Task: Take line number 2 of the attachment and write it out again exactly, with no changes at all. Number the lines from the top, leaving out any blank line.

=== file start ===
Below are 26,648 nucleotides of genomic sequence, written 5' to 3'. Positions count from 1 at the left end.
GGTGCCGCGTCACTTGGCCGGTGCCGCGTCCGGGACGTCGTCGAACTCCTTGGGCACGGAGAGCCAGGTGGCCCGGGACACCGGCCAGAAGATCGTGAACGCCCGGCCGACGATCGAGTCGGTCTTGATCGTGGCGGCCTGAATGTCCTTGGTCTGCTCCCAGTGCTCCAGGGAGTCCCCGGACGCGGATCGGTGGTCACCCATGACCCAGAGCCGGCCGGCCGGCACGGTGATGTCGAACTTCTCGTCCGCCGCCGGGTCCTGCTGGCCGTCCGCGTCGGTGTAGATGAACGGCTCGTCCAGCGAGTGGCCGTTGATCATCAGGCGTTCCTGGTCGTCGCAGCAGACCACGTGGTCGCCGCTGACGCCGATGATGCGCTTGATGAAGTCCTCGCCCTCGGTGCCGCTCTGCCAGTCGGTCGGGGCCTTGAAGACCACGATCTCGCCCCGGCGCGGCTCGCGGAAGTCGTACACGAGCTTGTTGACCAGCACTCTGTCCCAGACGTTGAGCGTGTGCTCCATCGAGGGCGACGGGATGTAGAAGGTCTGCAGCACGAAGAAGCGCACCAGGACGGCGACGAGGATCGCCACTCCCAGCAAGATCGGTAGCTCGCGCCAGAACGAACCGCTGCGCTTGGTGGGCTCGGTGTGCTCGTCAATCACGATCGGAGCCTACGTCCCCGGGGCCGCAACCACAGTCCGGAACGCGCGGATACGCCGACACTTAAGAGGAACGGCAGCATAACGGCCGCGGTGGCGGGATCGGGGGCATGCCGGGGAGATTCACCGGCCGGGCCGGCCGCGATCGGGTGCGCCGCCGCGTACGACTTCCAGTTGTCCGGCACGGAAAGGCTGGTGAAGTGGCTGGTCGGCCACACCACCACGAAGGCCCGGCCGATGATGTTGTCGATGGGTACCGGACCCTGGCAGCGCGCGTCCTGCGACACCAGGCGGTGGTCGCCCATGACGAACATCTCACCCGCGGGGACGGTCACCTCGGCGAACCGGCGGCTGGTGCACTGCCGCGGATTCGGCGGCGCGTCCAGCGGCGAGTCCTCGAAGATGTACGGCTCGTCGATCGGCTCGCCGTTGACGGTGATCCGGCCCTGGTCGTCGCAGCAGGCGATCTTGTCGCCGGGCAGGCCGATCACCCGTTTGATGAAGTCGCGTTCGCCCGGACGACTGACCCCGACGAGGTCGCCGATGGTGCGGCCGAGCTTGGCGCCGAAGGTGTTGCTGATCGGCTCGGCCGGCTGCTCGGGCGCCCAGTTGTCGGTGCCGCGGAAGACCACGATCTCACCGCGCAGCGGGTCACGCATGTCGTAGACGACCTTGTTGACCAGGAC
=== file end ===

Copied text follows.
GGTGCCGCGTCACTTGGCCGGTGCCGCGTCCGGGACGTCGTCGAACTCCTTGGGCACGGAGAGCCAGGTGGCCCGGGACACCGGCCAGAAGATCGTGAACGCCCGGCCGACGATCGAGTCGGTCTTGATCGTGGCGGCCTGAATGTCCTTGGTCTGCTCCCAGTGCTCCAGGGAGTCCCCGGACGCGGATCGGTGGTCACCCATGACCCAGAGCCGGCCGGCCGGCACGGTGATGTCGAACTTCTCGTCCGCCGCCGGGTCCTGCTGGCCGTCCGCGTCGGTGTAGATGAACGGCTCGTCCAGCGAGTGGCCGTTGATCATCAGGCGTTCCTGGTCGTCGCAGCAGACCACGTGGTCGCCGCTGACGCCGATGATGCGCTTGATGAAGTCCTCGCCCTCGGTGCCGCTCTGCCAGTCGGTCGGGGCCTTGAAGACCACGATCTCGCCCCGGCGCGGCTCGCGGAAGTCGTACACGAGCTTGTTGACCAGCACTCTGTCCCAGACGTTGAGCGTGTGCTCCATCGAGGGCGACGGGATGTAGAAGGTCTGCAGCACGAAGAAGCGCACCAGGACGGCGACGAGGATCGCCACTCCCAGCAAGATCGGTAGCTCGCGCCAGAACGAACCGCTGCGCTTGGTGGGCTCGGTGTGCTCGTCAATCACGATCGGAGCCTACGTCCCCGGGGCCGCAACCACAGTCCGGAACGCGCGGATACGCCGACACTTAAGAGGAACGGCAGCATAACGGCCGCGGTGGCGGGATCGGGGGCATGCCGGGGAGATTCACCGGCCGGGCCGGCCGCGATCGGGTGCGCCGCCGCGTACGACTTCCAGTTGTCCGGCACGGAAAGGCTGGTGAAGTGGCTGGTCGGCCACACCACCACGAAGGCCCGGCCGATGATGTTGTCGATGGGTACCGGACCCTGGCAGCGCGCGTCCTGCGACACCAGGCGGTGGTCGCCCATGACGAACATCTCACCCGCGGGGACGGTCACCTCGGCGAACCGGCGGCTGGTGCACTGCCGCGGATTCGGCGGCGCGTCCAGCGGCGAGTCCTCGAAGATGTACGGCTCGTCGATCGGCTCGCCGTTGACGGTGATCCGGCCCTGGTCGTCGCAGCAGGCGATCTTGTCGCCGGGCAGGCCGATCACCCGTTTGATGAAGTCGCGTTCGCCCGGACGACTGACCCCGACGAGGTCGCCGATGGTGCGGCCGAGCTTGGCGCCGAAGGTGTTGCTGATCGGCTCGGCCGGCTGCTCGGGCGCCCAGTTGTCGGTGCCGCGGAAGACCACGATCTCACCGCGCAGCGGGTCACGCATGTCGTAGACGACCTTGTTGACCAGGAC